By Dr. Jim Dahle, WCI Founder

It is widely recommended in the financial world that you prioritize your retirement savings over college savings for your children. I agree with this advice. Yet, I run into people all the time who are not following it.

Perhaps it is because college often arrives a decade or more earlier than retirement so it seems natural to save for college first and then turn your attention toward retirement. To make matters worse, I find some people prioritizing saving for their children's college over paying off their own education. Now, if you're milking along some 1.1% student loan while investing aggressively in a 529, that's fine. But for the most part, you should prioritize paying for your own education first, then your retirement, then your children's education. In this post, I'll you give seven reasons why.


#1 You Can't Borrow for Retirement

One of the best reasons to save for retirement first is that you (and, thus, your child) can borrow for an education, but you can't borrow for retirement. That's not entirely true; you can borrow against your portfolio, your life insurance cash value, and your home. But you can't borrow without collateral like you can with student loans.


#2 There Are 4 Pillars of Paying for College

Regular readers have heard me talk about the four pillars of paying for college. Despite reason #1 above, none of those pillars involve debt (although I suppose some debt is OK for professional/graduate school as long as it brings a degree with high earning potential.) The pillars are:

  1. School Selection – Pick a school that you and your child can afford to pay for without debt.
  2. Student Contribution – This includes merit scholarships, the child's savings, summer work, and part-time work during school. The children of most high-income professionals won't qualify for need-based aid.
  3. Parental Savings – ESAs, 529s, etc.
  4. Parental Cash Flow – A high-income professional can likely contribute something from current earnings toward college

Since there are three other pillars to rely on—even if pillar No. 3 is minimal—college can still happen. That's less and less the case with retirement, as Social Security's full retirement age is slowly climbing and pensions are going the way of the dodo bird.

More information here:

How to Pay Off a Big Undergraduate Student Loan Debt


#3 You Help Others from a Position of Strength

As a general rule, you can only pull people up to where you are. It is difficult (and unwise) to provide significant financial help to someone else when you are financially insecure yourself. Like in an airplane when the oxygen masks drop—put yours on first, then help your children.


#4 You Can Use Retirement Money to Pay for College

Here's another novel thought—money is fungible. If heaven forbid, you save too much for retirement and don't have enough to cover what you want to pay for college, you can take retirement money and use it for college. Some of it is probably in a taxable account, so there'd be no penalty to withdraw it (plus you may even get some tax deduction or credit for paying directly.) Roth IRA contributions can be taken out for any purpose at any time penalty-free and tax-free. IRA earnings can be taken out penalty-free to pay for education. You could borrow against a 401(k) if you wanted, although I don't recommend it. You could even withdraw retirement account money and pay any taxes and penalties due.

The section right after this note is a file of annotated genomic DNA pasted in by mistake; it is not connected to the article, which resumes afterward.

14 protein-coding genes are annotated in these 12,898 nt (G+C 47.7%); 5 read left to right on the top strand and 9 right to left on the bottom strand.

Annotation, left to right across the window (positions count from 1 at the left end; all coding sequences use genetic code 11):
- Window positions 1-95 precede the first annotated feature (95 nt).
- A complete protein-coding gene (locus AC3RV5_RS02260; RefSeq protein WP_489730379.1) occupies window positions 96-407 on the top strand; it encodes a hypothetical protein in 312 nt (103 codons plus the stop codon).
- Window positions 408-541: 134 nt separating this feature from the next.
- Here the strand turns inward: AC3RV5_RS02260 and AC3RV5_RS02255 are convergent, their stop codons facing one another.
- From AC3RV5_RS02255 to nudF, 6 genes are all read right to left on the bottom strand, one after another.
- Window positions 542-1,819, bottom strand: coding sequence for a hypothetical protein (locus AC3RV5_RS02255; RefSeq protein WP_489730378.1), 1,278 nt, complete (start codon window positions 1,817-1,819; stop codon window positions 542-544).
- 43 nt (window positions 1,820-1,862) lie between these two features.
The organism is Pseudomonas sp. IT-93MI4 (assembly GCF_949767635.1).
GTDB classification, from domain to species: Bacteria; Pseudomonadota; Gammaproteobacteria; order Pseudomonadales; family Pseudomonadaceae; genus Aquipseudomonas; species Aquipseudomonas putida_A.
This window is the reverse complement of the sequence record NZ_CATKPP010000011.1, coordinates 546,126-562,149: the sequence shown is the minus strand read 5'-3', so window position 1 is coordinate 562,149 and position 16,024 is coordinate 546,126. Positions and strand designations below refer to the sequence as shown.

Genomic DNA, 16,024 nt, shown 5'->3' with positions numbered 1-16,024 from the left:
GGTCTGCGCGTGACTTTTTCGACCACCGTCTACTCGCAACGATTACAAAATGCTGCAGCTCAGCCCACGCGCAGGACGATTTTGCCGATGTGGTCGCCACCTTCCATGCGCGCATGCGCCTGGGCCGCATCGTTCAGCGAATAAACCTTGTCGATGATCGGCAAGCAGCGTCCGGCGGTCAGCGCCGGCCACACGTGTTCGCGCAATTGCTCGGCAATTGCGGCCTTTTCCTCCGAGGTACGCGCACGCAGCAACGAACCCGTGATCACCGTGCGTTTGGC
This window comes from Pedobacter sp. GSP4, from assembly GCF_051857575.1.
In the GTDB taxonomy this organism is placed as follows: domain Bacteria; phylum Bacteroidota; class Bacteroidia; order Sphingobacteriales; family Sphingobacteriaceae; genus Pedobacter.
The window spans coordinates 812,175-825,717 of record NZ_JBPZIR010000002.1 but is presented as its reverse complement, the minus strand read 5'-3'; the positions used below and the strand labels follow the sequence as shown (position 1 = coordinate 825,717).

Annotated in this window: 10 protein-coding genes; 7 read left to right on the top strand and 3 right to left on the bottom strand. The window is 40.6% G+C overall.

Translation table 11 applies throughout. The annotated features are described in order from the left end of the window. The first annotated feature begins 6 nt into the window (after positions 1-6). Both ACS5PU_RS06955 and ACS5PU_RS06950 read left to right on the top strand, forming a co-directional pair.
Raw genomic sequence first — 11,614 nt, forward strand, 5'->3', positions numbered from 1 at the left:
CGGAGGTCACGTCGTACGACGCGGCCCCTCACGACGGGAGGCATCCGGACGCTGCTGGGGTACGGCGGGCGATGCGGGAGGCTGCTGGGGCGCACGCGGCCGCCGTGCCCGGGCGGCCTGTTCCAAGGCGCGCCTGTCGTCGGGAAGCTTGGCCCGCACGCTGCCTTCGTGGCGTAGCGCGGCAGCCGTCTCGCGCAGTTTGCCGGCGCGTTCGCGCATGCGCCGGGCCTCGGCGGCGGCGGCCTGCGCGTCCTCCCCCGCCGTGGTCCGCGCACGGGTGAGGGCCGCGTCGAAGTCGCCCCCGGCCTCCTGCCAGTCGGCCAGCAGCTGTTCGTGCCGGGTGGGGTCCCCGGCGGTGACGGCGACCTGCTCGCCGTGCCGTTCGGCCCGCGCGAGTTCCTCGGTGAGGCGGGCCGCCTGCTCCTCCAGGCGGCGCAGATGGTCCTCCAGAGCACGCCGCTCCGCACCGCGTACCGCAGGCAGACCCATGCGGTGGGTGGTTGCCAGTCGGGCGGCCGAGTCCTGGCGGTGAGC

More information here:

How to Use Real Estate to Pay for College


#5 Retirement Tax Benefits Are Way Better

There are some tax benefits associated with saving for college. They're pretty minor, though. In many states, you don't get a deduction/credit at all, just the tax-free growth and withdrawals. Retirement accounts, on the other hand, are often the best tax break available to doctors. If you need another reason to prioritize retirement over college savings, the tax breaks are a big one.

More information here:

A College Savings Debate


#6 Retirement Accounts Allow for Easy Estate Planning and Get Better Asset Protection

While 529 account beneficiaries can be changed, allowing the money to continue to grow in a tax-protected way for another decade or two, that pales in comparison to the benefits of an IRA. Retirement accounts allow you to simply specify a beneficiary and avoid probate. They can be stretched for an additional 10 years, too. 529 accounts also have limited asset protection in the rare event you are sued for more than policy limits. It really varies quite a bit between states. Retirement accounts, on the other hand, receive excellent protection in nearly every state.

retirement vs college savings


#7 Much Greater Variability of Price for College Than Retirement

The price of a college education is amazingly variable. It can range from a mid-four figure amount per year to a mid-five-figure amount per year, a 10-fold difference for a similar product! Retirement costs do have some variability (notice how many retirees downsize or move to a lower-tax state) but not nearly as much. Unlike college, spending dramatically less on retirement often results in a “less attractive product” (i.e. lifestyle).


There you go. Seven reasons why you should prioritize retirement savings over college savings. As always, moderation in all things, but don't make the mistake of pouring all your resources into your children and then expecting them to support you in your old age. They may not have the means to do it, they may resent it, or they simply may not do it at all.


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What do you think? How do you balance retirement vs. college savings? Comment below!

[This updated post was originally published in 2018.]